Japan's next PM to keep focus on reform

Conservative politician Shinzo Abe will become Japan's next prime minister when parliament meets Tuesday.

He was selected last week as leader of the ruling Liberal Democratic Party to continue the economic and political reforms started by outgoing Prime Minister Junichiro Koizumi so that the LDP can win a key election next year. But the international community wants him to prioritize improving relations with neighboring countries.

Analysts in Japan expect him to focus on domestic matters first and say that if he doesn't, he will be out of a job within 10 months. Voters want him to address social welfare, health care, the economy, and education before dealing with foreign relations. "With an Upper House election looming in July 2007, it is essential that Abe get started [on domestic reforms] without delay," says Robert Feldman, chief economist at the Morgan Stanley financial firm in Tokyo.

The first test of his commitment to the overhauls begun by Mr. Koizumi comes Tuesday when he names his cabinet. "If Abe appoints more than four ministers [out of an expected 17] from the private sector, it will send a strong message that he intends to pursue a radical reform program," says Mr. Feldman.

Fresh start with neighbors?

Although keeping the neighbors happy will inevitably take a back seat to local politics, Mr. Abe isn't deaf to international concerns. He said during the leadership race that one item to be addressed early is improving ties with China and South Korea. Relations are at lows because of persistent territorial disputes and arguments over Japan's role in World War II. Koizumi stirred emotions further by insisting on yearly visits to Yasukuni Shrine to pay his respects to the nation's 2.5 million war dead. The fact that 14 Class-A war criminals are also enshrined there led Beijing and Seoul to partially freeze top-level contacts with Tokyo.

Abe has signaled he will aim to meet Chinese leaders in November on the sidelines of the Asia-Pacific Economic Cooperation (APEC) summit in Vietnam in an attempt to patch up relations.

Chinese leaders snubbed Abe's grandfather Nobusuke Kishi during his tenure as Japanese prime minister due to questions over his role in the war in China, but now Beijing appears to be looking for an early signal on how Abe will handle the sensitive regional issue of Japan's past. Unlike Koizumi, Abe has not made visiting Yasukuni Shrine a campaign pledge – but his nationalist rhetoric causes some concern in China.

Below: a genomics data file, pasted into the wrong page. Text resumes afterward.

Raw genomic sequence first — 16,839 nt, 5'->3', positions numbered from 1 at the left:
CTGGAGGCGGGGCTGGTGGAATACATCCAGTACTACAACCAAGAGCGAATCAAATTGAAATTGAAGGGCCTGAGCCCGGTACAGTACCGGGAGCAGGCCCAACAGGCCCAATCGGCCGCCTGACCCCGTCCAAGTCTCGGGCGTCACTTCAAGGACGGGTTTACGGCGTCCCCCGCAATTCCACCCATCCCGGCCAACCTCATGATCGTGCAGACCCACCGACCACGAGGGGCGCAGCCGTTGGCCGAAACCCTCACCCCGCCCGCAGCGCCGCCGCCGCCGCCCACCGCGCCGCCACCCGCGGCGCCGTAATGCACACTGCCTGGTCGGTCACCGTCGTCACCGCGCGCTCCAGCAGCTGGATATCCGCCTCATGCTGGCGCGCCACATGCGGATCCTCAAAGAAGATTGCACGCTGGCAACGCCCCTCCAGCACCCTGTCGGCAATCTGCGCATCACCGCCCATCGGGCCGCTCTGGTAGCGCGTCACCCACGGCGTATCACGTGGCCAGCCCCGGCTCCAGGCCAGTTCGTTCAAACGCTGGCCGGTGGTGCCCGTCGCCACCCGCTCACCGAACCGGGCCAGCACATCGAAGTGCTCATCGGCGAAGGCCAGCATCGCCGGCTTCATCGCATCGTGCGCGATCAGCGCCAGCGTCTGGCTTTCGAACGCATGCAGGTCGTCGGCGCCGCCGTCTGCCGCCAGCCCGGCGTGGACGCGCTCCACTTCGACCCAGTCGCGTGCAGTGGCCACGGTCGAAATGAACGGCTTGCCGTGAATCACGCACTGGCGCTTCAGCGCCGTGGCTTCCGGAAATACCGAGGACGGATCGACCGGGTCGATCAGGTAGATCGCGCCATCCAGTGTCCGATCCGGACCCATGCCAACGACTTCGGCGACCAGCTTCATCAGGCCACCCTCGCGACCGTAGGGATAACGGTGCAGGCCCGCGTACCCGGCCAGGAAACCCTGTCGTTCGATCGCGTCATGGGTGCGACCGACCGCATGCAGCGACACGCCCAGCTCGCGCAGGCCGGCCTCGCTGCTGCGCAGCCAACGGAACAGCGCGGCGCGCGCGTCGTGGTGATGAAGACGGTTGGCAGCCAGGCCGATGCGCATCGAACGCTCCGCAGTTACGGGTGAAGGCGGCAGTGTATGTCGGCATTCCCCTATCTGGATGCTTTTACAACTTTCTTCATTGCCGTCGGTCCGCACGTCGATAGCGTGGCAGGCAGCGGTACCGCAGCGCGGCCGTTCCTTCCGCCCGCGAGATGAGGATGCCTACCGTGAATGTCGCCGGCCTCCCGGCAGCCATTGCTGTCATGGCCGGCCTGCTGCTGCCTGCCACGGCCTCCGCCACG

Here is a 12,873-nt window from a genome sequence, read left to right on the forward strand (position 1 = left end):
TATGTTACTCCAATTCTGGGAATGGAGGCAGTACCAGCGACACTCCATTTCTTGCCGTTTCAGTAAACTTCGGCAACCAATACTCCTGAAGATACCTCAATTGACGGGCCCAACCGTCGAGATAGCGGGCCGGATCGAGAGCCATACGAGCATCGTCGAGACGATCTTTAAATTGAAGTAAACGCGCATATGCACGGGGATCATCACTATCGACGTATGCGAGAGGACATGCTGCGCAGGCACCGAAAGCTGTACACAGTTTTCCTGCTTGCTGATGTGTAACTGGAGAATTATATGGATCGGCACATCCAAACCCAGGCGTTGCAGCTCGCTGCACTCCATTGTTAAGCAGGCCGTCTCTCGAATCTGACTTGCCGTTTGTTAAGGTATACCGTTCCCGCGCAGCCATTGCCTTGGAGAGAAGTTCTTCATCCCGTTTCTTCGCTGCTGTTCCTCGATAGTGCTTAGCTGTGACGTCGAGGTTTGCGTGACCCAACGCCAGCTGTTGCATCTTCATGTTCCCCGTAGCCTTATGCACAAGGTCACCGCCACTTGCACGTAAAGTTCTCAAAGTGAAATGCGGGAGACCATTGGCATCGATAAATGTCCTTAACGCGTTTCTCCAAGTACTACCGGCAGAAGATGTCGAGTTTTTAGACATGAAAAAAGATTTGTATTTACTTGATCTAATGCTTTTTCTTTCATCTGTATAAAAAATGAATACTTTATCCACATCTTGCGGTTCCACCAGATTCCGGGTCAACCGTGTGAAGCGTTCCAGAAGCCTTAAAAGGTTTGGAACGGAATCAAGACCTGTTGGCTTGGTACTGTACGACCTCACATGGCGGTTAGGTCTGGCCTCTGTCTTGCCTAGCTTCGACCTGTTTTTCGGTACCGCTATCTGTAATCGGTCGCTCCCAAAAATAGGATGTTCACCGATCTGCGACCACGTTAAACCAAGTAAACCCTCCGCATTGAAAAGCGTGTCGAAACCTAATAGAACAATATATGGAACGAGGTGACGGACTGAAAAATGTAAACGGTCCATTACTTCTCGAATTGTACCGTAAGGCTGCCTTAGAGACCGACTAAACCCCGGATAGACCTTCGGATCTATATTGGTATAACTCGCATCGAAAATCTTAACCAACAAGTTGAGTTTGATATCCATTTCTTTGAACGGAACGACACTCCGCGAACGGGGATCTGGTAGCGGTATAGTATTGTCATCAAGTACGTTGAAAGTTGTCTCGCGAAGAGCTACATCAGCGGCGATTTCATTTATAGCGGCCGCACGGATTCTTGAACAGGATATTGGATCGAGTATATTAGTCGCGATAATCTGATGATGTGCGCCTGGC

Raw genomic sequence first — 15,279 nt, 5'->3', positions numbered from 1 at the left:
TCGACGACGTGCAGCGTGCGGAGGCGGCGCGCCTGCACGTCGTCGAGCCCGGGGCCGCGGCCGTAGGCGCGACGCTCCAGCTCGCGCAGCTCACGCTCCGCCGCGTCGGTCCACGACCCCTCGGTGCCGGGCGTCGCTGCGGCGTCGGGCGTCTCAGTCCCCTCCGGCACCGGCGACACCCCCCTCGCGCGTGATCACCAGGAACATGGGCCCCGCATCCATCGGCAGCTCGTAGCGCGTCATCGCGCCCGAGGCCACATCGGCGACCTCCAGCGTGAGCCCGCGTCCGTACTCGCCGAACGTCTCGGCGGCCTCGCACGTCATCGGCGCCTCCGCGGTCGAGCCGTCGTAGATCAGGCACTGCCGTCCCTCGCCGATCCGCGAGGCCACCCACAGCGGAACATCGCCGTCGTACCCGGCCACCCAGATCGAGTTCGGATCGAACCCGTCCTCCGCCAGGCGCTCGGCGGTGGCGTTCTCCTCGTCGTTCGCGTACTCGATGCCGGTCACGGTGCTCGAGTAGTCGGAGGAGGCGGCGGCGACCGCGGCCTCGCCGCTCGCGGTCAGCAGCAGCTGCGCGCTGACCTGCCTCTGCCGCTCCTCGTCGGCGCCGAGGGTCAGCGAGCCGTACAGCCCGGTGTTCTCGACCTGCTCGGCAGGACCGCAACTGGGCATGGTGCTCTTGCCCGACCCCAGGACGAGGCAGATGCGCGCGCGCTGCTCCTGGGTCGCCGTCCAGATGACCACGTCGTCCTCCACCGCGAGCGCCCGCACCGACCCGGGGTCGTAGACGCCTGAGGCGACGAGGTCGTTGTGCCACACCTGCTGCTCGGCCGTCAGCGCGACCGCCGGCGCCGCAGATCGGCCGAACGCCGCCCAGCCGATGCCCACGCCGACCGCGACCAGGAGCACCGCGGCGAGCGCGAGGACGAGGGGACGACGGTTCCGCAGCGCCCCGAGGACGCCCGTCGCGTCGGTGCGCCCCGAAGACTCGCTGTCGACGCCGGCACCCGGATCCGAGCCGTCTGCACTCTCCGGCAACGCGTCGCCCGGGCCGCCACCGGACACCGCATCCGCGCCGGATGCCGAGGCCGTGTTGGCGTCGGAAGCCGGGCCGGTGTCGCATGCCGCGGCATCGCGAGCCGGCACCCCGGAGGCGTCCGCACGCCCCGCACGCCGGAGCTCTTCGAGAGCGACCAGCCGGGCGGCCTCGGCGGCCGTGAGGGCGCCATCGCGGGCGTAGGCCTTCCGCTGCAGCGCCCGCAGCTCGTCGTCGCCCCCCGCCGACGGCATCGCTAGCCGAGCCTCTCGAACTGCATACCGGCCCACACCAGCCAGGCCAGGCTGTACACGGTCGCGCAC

"I think China is trying hard to give more room to Abe. China expects very much to see Abe choose a different way in dealing with China and this issue of history. To some extent, it's naive, but we have no other choice because China wants to improve relations with Japan," says Jin Linbo, a researcher at the China Institute for International Studies, a government-funded thinktank.

"If Abe is making compromises to improve the relationship, China can meet Japan in the middle," says Huang Dahui, professor of international relations at People's University in Beijing.

Focus on domestic issues

But Japanese public interest in international relations is low. Polls show a majority agrees that the foreign relations stance of the Koizumi government needs changing, but less than 10 percent wants the incoming administration to prioritize the issue over domestic matters. By focusing on local issues such as employment and fiscal restructuring, Abe was able to win a landslide victory of 464 out of 703 party votes.

In coming months, Abe hopes to strengthen the office of the prime minister in an effort to circumvent powerful career bureaucrats in the ministries who slow reforms with red tape.

He has also made educational reform a pet project. Taking the British education system developed under the Thatcher administration as a model, Abe plans to introduce a nationwide aptitude test, a ranking system for schools, and accountability procedures for staff at schools with persistently under-performing students.

Other priorities for Abe include relaxing immigration laws to allow more foreigners to work in Japan, and addressing the widening gap in incomes. Abe aims to introduce programs to allow those who can't keep pace in the new environment another chance to retrain or apply their skills in a different area.

"In this respect, Mr. Abe's approach is quite similar to the 'compassionate conservatism' campaign employed by [President] Bush in the 2000 election," says political analyst Hideo Kumano at Daiichi Life Research Institute. "Abe feels a need to alleviate the inherent frictions of a system based around the idea of competition."

Two of Abe's key policy words are 'openness' and 'innovation.' Openness is an indirect reference to allowing more foreign direct investment and competition in an effort to boost production efficiency, says Mr. Kumano. "Abe is alluding to open market principles in terms of external trade and FTA agreements with countries in Asia," he says. Trade agreements are also seen as a key method of opening Japan's labor markets to foreigners. Tokyo and Manila recently agreed to increase the number of Filipino health care workers employed in Japan under such an FTA.

Pushing through an ambitious restructuring program won't be easy. Abe faces an old guard in the LDP who are down but not out, and further intra-party squabbles of the type seen under Koizumi are possible.

But younger lawmakers know that their political future depends on continuing the reform momentum. "We have to move forward," says Taro Kono, deputy minister of justice and contender for a full ministerial position under Abe. "There is no going back to the pre-Koizumi days."

Simon Montlake in Beijing contributed to this report.

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